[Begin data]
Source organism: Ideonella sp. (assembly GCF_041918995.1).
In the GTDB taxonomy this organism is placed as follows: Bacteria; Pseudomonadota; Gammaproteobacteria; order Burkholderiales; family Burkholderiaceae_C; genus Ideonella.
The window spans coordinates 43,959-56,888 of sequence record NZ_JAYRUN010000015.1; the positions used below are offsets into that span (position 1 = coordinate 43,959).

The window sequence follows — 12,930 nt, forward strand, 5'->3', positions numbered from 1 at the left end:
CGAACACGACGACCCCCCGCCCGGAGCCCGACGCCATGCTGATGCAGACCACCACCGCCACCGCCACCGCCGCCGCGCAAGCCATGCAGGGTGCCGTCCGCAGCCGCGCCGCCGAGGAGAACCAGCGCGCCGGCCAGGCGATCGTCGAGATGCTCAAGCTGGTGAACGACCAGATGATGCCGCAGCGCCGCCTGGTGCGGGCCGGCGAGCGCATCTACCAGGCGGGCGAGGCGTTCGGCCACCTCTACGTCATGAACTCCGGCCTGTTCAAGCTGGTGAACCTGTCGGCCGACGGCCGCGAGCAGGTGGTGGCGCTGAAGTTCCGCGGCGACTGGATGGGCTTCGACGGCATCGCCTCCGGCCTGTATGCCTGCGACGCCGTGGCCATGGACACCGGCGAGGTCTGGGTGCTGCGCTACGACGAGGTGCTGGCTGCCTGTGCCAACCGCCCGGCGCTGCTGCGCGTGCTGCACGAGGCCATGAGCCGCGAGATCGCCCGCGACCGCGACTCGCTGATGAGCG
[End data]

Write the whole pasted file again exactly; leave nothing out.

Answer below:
Source organism: Ideonella sp. (assembly GCF_041918995.1).
In the GTDB taxonomy this organism is placed as follows: Bacteria; Pseudomonadota; Gammaproteobacteria; order Burkholderiales; family Burkholderiaceae_C; genus Ideonella.
The window spans coordinates 43,959-56,888 of sequence record NZ_JAYRUN010000015.1; the positions used below are offsets into that span (position 1 = coordinate 43,959).

The window sequence follows — 12,930 nt, forward strand, 5'->3', positions numbered from 1 at the left end:
CGAACACGACGACCCCCCGCCCGGAGCCCGACGCCATGCTGATGCAGACCACCACCGCCACCGCCACCGCCGCCGCGCAAGCCATGCAGGGTGCCGTCCGCAGCCGCGCCGCCGAGGAGAACCAGCGCGCCGGCCAGGCGATCGTCGAGATGCTCAAGCTGGTGAACGACCAGATGATGCCGCAGCGCCGCCTGGTGCGGGCCGGCGAGCGCATCTACCAGGCGGGCGAGGCGTTCGGCCACCTCTACGTCATGAACTCCGGCCTGTTCAAGCTGGTGAACCTGTCGGCCGACGGCCGCGAGCAGGTGGTGGCGCTGAAGTTCCGCGGCGACTGGATGGGCTTCGACGGCATCGCCTCCGGCCTGTATGCCTGCGACGCCGTGGCCATGGACACCGGCGAGGTCTGGGTGCTGCGCTACGACGAGGTGCTGGCTGCCTGTGCCAACCGCCCGGCGCTGCTGCGCGTGCTGCACGAGGCCATGAGCCGCGAGATCGCCCGCGACCGCGACTCGCTGATGAGCG